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Staameral was the strongest Argandarr in all the lands – he stood at least ten feet tall, and it was commonly agreed that was at the shoulder.  He was also clever (for an Argandarr) and had as many wives as there are stars in the sky, for his virility was immense beyond question.  He was a blacksmith and beyond that he was a weaponsmith.   One day, a traveller from a distant and mysterious land brought Staameral a piece of metal.  It was strange and peculiar stuff, being not quite like silver and not quite like gold, and yet shiny and stronger than steel.  This piece of metal was only the size of Staameral’s little finger, yet he bought it off the traveller for a handful of rubies (Staameral was immensely rich too).  When questioned, the stranger was stubbornly mysterious, and would only admit that the metal had come from a strange land across the sea to the south.  He would say no more and left, never to be seen again.  Staameral took up his huge blacksmiths hammer, and powering up his forge, crafted a dagger from the piece of metal.  He made it perfect and unique and it took him and his five apprentices fifty days and fifty nights to craft it, and then Staameral went home, because his many wives were impatient at his absence.  He left his five apprentices to guard the dagger, because he had a gut-feeling that it was IMPORTANT in capital letters.

Now, Staameral’s apprentices were all fine young Argandarr and they had been told not to touch the dagger, and so they did, all except for one.  His name was Garrukh and he was the boldest and bravest and most foolish of all the five.  He took the dagger and began to show off with it, a-tossing it in the air and catching it and flipping it and whirling it hither and tither and all about.  He gave a fine show too, except when he caught it for the last time he misjudged and the dagger pricked his finger.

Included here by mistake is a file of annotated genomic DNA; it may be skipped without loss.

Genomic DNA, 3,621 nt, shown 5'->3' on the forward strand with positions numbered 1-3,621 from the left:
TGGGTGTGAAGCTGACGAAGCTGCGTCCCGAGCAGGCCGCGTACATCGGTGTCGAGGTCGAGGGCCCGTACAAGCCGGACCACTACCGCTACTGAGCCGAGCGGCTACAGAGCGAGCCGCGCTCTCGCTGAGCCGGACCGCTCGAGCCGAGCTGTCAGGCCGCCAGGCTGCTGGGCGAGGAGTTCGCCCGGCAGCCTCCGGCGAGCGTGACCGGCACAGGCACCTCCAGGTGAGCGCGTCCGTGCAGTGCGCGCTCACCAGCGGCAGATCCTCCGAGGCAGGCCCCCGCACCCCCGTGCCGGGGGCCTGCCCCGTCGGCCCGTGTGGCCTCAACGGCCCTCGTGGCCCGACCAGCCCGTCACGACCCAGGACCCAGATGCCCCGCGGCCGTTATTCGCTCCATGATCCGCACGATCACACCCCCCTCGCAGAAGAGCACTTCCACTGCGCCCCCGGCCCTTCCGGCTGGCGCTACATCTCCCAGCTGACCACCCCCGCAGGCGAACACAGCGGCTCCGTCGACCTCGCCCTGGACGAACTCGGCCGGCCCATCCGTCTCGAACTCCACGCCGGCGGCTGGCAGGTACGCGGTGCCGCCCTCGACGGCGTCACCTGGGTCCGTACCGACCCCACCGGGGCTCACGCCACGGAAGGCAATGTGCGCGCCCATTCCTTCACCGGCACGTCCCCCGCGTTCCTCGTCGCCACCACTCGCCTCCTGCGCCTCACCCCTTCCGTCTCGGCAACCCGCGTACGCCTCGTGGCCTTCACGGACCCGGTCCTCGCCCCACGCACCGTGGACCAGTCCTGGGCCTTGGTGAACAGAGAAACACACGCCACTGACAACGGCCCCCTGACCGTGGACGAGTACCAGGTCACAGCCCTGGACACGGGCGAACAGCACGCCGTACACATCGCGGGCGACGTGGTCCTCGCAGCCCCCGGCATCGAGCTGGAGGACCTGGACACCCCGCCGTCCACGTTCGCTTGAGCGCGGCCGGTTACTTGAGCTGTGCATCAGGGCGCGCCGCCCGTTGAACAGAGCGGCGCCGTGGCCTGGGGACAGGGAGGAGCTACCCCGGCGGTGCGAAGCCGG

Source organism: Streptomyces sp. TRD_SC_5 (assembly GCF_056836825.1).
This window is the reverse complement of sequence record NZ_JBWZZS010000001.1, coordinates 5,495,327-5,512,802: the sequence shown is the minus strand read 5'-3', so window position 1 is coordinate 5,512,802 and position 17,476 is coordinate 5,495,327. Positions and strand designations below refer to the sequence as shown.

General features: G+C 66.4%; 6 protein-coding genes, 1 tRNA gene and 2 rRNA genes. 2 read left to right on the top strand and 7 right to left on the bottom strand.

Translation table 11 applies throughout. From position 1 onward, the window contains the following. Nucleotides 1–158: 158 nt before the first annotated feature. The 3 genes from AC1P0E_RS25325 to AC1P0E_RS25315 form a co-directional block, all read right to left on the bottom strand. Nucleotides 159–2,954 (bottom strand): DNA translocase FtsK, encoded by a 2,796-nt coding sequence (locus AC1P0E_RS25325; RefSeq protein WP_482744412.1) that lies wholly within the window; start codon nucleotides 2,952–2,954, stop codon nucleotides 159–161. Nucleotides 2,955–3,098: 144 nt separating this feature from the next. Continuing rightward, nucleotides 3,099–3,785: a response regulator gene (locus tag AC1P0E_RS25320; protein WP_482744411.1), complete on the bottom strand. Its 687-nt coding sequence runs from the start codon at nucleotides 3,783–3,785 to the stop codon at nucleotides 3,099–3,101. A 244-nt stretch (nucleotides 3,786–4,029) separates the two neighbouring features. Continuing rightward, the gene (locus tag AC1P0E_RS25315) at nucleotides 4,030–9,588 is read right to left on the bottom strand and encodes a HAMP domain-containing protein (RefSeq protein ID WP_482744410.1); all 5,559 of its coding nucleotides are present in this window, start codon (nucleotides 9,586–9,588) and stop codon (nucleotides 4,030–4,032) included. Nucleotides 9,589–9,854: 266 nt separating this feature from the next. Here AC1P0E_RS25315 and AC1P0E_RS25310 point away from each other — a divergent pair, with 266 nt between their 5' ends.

From this wound a single drop of blood rolled, and then Garrukh’s eyes rolled up in his head and he fell flat on the floor.

At first his fellow apprentices laughed and joked, thinking that Garrukh had fainted from the sight of his own blood, but when he didn’t move when they threw water in his face, they tried his pulse and wiped his brow and checked his breathing, and they found that  Garrukh had turned to stone.

Then they were frightened, and the next boldest of them, whose name was Zuddak, took up the dagger in a fit of rage and threw it into the sea where it sank below the waves and was never seen again.  At first the other apprentices applauded, but then, after they had thought for a while, they began to bellow and wail and tug on their horns.  “What will Staameral say?” they cried.  But being brave Argandarr lads they all waited for Staameral to return in the morning.

When Staameral arrived and heard the story his apprentices told he was very angry.  He broke both Zuddak’s horns off, and lifting him off the ground with one hand he threw him into the sea and let him drown.  Then he bade his wives farewell, took his three remaining apprentices, and set off for the south in search of more of the strange metal.